Frequency (or temperature) stability is a measure of how much the oscillator’s output frequency potentially changes during operation due to a change in temperature. If the frequency drifts beyond what the application expects, timing errors are likely to occur. Frequency stability is expressed in ppm (parts per million) relative to a nominal frequency over a specific temperature range. Oscillators use quartz crystals cut at different angles during manufacturing to produce different temperature responses. Common XO temperature stability ratings include ±20 ppm, ±50 ppm and ±100 ppm., A lower ppm means the output frequency is more stable over the temperature range.
Note that frequency stability is only one aspect of knowing how much an oscillator’s frequency may change. The most complete measurement of possible frequency deviation is called total stability, which is the sum of frequency stability over temperature, initial accuracy at 25°C, and aging over a specified time and temperature (all over worst-case process and voltage conditions). Total stability, as shown in Figure 2, reveals the worst-case possible frequency the oscillator might produce over its operating life.
An XO may have excellent frequency stability over temperature, but this measurement is only relative to the nominal frequency it provides at room temperature. Initial accuracy error can be quite large for some devices (e.g. SAW oscillators) and must be taken into consideration. Similarly, quartz crystals slowly age over long periods of time, which causes the output frequency to slowly drift. Some oscillator suppliers specify aging only for one year at 25°C, while more conservative suppliers specify aging for 20 years at higher temperatures, providing a more reliable guarantee across long-term operation. This aging condition can make a substantial difference in the total stability of the oscillator and can sometimes make an apples-to-apples comparison difficult. When in doubt, it is safer to use a timing device with guaranteed specifications over more stringent conditions to provide more design margin.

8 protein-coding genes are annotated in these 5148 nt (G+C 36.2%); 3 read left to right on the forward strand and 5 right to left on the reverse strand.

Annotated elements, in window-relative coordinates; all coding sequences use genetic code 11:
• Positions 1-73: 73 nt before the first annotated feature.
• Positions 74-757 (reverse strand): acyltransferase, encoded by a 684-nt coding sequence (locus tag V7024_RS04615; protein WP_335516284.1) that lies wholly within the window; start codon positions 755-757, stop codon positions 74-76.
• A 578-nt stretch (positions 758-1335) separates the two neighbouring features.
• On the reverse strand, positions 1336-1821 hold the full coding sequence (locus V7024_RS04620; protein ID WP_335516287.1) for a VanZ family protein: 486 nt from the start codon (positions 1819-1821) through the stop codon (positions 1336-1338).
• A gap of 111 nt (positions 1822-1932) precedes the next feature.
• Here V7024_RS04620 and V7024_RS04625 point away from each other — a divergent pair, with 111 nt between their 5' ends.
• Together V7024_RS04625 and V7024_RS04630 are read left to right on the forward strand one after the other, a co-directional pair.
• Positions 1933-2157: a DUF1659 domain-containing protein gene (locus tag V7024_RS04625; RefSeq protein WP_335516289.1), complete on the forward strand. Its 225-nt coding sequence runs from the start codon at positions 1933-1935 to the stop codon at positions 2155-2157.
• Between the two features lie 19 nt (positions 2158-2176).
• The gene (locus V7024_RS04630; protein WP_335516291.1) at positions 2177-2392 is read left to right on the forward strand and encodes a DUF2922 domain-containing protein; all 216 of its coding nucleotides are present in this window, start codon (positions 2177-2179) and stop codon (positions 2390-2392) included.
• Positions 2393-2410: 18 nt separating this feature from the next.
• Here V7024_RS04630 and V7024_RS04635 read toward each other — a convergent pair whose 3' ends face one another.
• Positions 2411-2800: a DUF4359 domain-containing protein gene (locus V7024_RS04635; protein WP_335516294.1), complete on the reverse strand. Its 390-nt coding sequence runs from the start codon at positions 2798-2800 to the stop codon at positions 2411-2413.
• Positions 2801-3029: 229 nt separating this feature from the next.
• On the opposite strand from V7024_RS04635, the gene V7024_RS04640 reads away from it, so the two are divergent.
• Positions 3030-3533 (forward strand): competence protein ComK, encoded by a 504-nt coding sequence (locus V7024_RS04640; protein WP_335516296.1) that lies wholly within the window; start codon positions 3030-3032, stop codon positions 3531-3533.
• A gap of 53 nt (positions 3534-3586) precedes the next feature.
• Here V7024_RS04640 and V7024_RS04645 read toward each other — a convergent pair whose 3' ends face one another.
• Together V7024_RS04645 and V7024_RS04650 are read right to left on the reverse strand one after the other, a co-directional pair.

Silicon Labs offers the industry’s broadest portfolio of XO/VCXOs, clock generators, buffers, jitter attenuators and PCI Express clocks. Developers can find more than 100 application notes to learn more about timing design and jitter measurements and take advantage of free online tools to simplify design.